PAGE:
My Dear Reader, are you a spiritual person? Do you ever have spiritual experiences when you feel a sense of wonder and awe while walking out in nature, or when contemplating the exquisite complexity of each living being? I know I do. For example, I feel awestruck that each cell in our body contains 70 trillion atoms comprising 2 trillion molecules, whose complex interrelationships are “composed and conducted” by our DNA, creating a grand symphony within each living cell. And then add in an additional layer of symphonic complexity: each of the 32 trillion cells in our body interrelates with one another to create an even greater majestic symphony—that of a living human being!

Today I will introduce you to an equally extraordinary marvel and layer of complexity within your body: your microbiome, comprised of the 90 trillion microorganisms, each of which are intimately related to the functioning of your 32 trillion cells. In our new series, “Your Mighty Moody Microbiome,” you will learn how the DNA in these microorganisms is an extremely important “manufacturing plant” that also helps regulate the DNA in your body’s cells, and how you can use that information to improve your emotional health. As we journey together, perhaps you too will experience a sense of wonder and awe, and something spiritual alongside me. Let’s get started…

One of the best parts of returning from a summer vacation is undoubtedly sharing all of the wonderful memories with friends and loved ones upon your return. I adore hearing of others’ travels far and wide, across our abundant, beautiful earth. Like me, many of my friends are avid nature lovers, whose vacation pursuits usually crystallize around the idea of getting out of town and deep into the wild for as long of a stint as time will allow. There are many reasons to connect with the great outdoors, but for me, there is one element I particularly enjoy: I simply love sitting back after a long day spent fishing or walking and letting my eye adjust to the subtle workings of the natural world that surrounds me. Suddenly, I can see not just the trees but the birds inhabiting them, making their home there and in return spreading tree seedlings or berries far and wide, ensuring survival. I can see not just the flowers, but the bees nesting within, harvesting their pollen. A friend of mine recently came back from a scuba diving trip in Bali, and he told me similar stories: underwater, he spotted bigger fish getting “cleaned” by smaller fish, sea anemones attached to hermit crabs, feeding on their leftovers, and in return, protecting the crabs from octopuses and other dangers with their spikes. Reflecting on the wonderful interconnectedness of nature is a good reminder that we exist in a context much larger than our own… in fact, larger than we ever could’ve imagined.

It was the English poet John Donne who first wrote the words: “No man is an island.” While we can understand this conceptually, our American culture remains deeply imbedded in the idea of rugged individualism—that we don’t need anyone or any thing to make us happy. These messages often focus on people and things, rather than other creatures of the natural world, like the sea anemone depends on the crab. However much we may think of humanity as separate and above the laws of nature, we remain very much within the very same ecosystem as our animal relatives. And, as we are only beginning to understand, we don’t need to look very far outside of ourselves at all to appreciate our connections to other species. In fact, we need only look within. Inside each and every one of our bodies resides an entire universe of microscopic organisms; so numerous are these inhabitants that they outnumber our own cell count 3 to 1. In prior blogs, we discussed the microbiome. This blog marks the beginning of a series that widens the lens. For the next few weeks, we will be talking about the holobiont—the entire study of microbes living in our bodies, from the gut to the mouth and beyond. We will also integrate some of this knowledge with some of the genetic variants assayed by Genomind’s Mindful DNA test. Reader: this is truly the frontier of scientific research. In the coming decades, we may be able to treat any number of mental and physical health ailments using the holobiont exclusively. I am thrilled to dig into this exciting new topic. However, every journey must start with a single step—so let’s get to know the holobiont, what it is, and what it does!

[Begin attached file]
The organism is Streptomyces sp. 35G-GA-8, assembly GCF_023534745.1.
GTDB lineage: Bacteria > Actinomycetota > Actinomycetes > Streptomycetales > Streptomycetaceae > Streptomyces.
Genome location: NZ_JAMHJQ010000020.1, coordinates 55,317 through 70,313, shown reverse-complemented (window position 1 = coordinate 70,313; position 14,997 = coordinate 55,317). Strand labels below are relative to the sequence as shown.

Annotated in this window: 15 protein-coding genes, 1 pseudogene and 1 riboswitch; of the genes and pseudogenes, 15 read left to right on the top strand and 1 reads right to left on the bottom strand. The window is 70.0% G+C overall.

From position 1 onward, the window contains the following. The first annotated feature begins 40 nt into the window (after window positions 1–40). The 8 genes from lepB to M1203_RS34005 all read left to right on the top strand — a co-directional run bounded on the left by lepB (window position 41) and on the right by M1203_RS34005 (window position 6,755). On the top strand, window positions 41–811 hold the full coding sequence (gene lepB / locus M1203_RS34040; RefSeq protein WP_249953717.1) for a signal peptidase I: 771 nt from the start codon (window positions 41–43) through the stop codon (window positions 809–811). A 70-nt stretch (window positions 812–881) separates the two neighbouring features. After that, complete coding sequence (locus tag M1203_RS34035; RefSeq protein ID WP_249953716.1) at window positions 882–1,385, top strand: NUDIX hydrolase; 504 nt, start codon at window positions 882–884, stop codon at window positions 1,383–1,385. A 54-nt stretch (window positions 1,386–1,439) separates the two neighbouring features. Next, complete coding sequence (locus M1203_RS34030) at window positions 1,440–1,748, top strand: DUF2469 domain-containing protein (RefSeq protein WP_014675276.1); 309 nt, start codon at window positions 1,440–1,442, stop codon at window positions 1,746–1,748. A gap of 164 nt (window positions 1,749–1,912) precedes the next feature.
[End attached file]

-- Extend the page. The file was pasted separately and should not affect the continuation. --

The Holo-what? The Holobiont, Defined

Like many scientific terms, the holobiont cannot be fully understood without first having a solid underpinning of the context in which it arose—and the primary context we must get to know in this case is the natural workings of symbiosis. First coined in 1879, symbiosis is defined simply as two separate organisms (“symbionts”) living in close association with one another, and typically engaging in a mutually beneficial relationship (known as mutualism).  The examples of inter-species interactions I described earlier are all examples of symbiosis. The tree could just drop its seeds on its own, sure. But the help of small birds greatly enhance the potential for that seed to spread—and the bird gets fed in the process. Of course, not all symbiotic relationships are mutual. Sometimes, just one species benefits, with the other remaining unimpacted (this is known as commensalism). Other times, one species benefits, while the other is actively harmed (parasitism—think of roundworms in animals).